About the course
Myofascial release (muscle fascia release) provides an indirect, non intrusive approach to soft tissue manipulation; gently moving tissue at the surface level, releasing tight fascia and helping to stimulate the body’s ability to re-align itself.
Fascia is the tissue that surrounds and connects all of the structures in the body. This connective tissue can become dehydrated, hardened and stuck.
Restrictions can develop in the fascia from trauma, poor posture and repetitive strain. During a myofascial release session, a low load stretch is put into the tissue for a period of approximately 3 minutes to allow the tissue to rehydrate and release. This is a very relaxing and effective therapy,fascilitating the body’s innate healing mechanisms to realign bony structures and release deep seated tension and trauma.
This technique provides an effective addition / alternative to massage for the more sensitive animals, and sometimes proves to be better than other physical therapies at releasing stubborn areas of tightness, allowing joints to realign.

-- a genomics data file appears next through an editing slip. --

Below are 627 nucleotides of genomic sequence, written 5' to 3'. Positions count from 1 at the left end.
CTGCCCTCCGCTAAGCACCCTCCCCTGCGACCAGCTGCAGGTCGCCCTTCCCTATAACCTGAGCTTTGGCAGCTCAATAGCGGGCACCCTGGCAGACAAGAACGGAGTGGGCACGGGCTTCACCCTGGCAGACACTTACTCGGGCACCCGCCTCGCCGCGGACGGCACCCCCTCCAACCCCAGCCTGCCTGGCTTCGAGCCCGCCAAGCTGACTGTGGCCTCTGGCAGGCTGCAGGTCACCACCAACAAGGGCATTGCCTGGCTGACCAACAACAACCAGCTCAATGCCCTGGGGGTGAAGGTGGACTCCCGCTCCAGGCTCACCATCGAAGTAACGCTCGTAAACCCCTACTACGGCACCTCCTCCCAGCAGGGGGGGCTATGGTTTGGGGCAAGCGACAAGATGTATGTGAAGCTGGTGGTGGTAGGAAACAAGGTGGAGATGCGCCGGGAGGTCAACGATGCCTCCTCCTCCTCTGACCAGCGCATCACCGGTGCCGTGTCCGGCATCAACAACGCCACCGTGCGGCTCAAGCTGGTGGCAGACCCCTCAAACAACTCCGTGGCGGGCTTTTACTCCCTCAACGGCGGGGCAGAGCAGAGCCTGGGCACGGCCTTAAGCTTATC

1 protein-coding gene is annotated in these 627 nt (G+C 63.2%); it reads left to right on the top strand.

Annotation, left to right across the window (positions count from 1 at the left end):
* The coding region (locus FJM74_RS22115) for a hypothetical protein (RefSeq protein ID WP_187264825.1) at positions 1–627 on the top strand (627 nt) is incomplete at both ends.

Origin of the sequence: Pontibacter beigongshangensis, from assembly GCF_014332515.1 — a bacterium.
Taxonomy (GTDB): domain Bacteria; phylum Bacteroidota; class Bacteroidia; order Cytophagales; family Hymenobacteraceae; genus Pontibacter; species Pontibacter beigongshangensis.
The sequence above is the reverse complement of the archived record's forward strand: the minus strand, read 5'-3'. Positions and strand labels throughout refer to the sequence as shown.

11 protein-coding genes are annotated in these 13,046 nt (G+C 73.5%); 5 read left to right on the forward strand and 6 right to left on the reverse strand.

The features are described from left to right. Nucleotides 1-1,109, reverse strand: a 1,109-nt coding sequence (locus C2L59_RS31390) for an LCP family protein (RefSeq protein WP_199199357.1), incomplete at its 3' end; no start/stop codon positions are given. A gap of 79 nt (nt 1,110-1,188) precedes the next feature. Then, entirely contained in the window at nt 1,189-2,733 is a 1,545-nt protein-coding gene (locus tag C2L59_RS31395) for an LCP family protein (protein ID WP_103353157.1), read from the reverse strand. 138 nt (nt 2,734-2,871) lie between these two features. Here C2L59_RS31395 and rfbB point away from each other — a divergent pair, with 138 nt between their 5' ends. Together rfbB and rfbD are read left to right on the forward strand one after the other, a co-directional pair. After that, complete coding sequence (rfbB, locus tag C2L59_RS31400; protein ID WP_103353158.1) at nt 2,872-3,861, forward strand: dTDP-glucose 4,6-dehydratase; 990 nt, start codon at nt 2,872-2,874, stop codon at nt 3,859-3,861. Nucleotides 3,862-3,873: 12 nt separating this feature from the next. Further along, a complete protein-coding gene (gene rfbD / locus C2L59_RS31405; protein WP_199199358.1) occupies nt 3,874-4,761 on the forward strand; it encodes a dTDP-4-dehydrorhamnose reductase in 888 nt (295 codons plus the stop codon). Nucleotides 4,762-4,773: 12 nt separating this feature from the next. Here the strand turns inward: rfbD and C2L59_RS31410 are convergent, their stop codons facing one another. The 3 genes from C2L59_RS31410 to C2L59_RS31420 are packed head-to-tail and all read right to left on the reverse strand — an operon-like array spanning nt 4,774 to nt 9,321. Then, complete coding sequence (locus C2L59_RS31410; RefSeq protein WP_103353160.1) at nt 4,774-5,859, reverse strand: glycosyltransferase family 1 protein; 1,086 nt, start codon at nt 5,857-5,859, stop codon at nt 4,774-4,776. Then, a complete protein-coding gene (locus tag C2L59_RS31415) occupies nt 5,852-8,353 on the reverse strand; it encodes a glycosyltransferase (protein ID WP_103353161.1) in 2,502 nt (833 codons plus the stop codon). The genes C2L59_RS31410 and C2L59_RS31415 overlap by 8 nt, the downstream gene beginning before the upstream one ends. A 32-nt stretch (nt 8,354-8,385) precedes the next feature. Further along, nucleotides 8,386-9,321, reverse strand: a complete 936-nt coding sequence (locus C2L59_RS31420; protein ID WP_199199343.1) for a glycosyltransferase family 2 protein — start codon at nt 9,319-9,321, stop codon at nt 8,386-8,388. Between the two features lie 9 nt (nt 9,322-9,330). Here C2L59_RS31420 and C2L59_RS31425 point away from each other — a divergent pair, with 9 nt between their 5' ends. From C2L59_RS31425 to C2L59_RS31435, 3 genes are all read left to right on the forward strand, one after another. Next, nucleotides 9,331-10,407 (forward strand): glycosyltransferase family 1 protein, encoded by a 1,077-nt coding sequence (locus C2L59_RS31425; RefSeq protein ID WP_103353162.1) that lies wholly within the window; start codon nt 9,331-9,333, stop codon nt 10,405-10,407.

Learning Myofascial Release:
These courses are aimed at all qualified canine physical body workers (canine massage therapists, physiotherapists,musculosketal therapists etc) as CPD training.
The two day Myofascial Release part 1 course run by Dawn McCaig is extremely hands on, providing effective fascia release techniques that can be used immediately in practice. Students are encouraged to bring their dog(s).
Dawn explains what fascia is, what it does, and how it can become dysfunctional. Students all benefit from a mini treatment from Dawn, practice some simple techniques on each other, observe equine demonstrations, and practice the basic techniques on dogs. On the second day Dawn covers practical assessment and palpation techniques. Students then assess and apply specific myofascial release techniques to the dogs. Dawn also includes some osseous release techniques to help realign joints.
The one day MFR Part 2 course with Dawn includes a recap on part 1 techniques, further assessment techniques, additional body work techniques, and craniosacral work, plus some quick fire tips for releasing tension. Releasing tension in the cranial bones can help a wide range of problems throughout the whole body, and can also help to remedy behavioural issues. Again, students practice on each other before moving on to the dogs.